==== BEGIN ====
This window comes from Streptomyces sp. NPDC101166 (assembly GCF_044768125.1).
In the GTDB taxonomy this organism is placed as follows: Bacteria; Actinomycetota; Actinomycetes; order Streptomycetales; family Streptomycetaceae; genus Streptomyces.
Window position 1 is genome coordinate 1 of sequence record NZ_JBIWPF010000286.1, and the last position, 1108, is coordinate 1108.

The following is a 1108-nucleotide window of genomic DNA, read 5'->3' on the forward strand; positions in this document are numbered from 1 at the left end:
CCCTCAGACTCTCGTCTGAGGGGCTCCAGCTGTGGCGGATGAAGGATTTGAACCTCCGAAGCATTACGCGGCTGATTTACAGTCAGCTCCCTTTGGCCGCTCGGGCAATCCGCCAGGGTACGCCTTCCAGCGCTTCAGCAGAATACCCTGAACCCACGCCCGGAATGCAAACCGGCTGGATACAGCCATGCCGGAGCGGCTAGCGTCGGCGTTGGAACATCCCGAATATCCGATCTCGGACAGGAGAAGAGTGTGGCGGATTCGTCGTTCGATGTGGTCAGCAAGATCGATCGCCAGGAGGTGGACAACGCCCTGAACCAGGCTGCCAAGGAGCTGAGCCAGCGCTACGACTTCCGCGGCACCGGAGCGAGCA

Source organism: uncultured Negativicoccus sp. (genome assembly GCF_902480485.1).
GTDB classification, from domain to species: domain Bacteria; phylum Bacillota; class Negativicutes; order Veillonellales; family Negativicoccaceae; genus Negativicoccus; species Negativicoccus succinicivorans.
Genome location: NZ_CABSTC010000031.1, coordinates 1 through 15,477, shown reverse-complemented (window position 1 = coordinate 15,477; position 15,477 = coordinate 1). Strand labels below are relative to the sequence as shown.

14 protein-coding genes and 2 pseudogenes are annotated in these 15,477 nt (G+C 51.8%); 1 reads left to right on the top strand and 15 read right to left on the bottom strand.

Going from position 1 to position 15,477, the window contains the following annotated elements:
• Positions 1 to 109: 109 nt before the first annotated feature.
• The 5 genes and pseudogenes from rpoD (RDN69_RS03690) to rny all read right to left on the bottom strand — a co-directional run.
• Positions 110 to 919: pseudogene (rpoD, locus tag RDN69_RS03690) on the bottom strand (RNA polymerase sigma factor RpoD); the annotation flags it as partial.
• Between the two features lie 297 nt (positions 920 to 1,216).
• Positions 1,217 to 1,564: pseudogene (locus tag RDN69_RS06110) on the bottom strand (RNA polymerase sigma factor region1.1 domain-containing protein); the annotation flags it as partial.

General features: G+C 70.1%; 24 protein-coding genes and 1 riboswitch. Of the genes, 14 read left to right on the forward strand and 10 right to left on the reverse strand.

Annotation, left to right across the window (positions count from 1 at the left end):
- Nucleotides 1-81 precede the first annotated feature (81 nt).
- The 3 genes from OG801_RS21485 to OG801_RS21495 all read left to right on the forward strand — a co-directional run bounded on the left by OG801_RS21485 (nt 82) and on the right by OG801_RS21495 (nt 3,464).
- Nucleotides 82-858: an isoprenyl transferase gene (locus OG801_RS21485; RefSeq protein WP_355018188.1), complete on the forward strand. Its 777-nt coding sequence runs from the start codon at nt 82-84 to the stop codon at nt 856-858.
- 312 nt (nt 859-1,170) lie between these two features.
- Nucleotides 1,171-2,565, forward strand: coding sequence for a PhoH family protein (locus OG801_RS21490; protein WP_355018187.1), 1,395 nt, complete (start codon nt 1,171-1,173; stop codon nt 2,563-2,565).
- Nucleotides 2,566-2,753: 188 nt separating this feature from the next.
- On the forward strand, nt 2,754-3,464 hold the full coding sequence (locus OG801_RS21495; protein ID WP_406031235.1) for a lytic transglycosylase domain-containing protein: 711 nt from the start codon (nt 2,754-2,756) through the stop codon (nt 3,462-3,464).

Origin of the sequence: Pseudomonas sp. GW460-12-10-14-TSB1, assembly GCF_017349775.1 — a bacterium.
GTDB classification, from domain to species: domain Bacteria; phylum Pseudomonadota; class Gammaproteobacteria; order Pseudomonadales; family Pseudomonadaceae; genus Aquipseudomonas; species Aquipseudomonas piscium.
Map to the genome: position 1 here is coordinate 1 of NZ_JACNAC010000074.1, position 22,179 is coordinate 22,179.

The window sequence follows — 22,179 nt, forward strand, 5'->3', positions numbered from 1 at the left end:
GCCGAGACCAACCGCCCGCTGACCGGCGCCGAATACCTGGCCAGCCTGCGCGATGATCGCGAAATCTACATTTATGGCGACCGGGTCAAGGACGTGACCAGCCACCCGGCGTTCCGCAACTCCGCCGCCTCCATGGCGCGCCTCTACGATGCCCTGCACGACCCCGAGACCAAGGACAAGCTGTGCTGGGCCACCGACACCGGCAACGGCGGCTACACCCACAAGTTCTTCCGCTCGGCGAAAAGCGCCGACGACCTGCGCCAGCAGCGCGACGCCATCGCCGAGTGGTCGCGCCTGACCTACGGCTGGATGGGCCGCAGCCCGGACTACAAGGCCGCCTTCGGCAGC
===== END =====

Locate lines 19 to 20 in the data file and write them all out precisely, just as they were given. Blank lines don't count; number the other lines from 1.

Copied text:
- The 3 genes from OG801_RS21485 to OG801_RS21495 all read left to right on the forward strand — a co-directional run bounded on the left by OG801_RS21485 (nt 82) and on the right by OG801_RS21495 (nt 3,464).
- Nucleotides 82-858: an isoprenyl transferase gene (locus OG801_RS21485; RefSeq protein WP_355018188.1), complete on the forward strand. Its 777-nt coding sequence runs from the start codon at nt 82-84 to the stop codon at nt 856-858.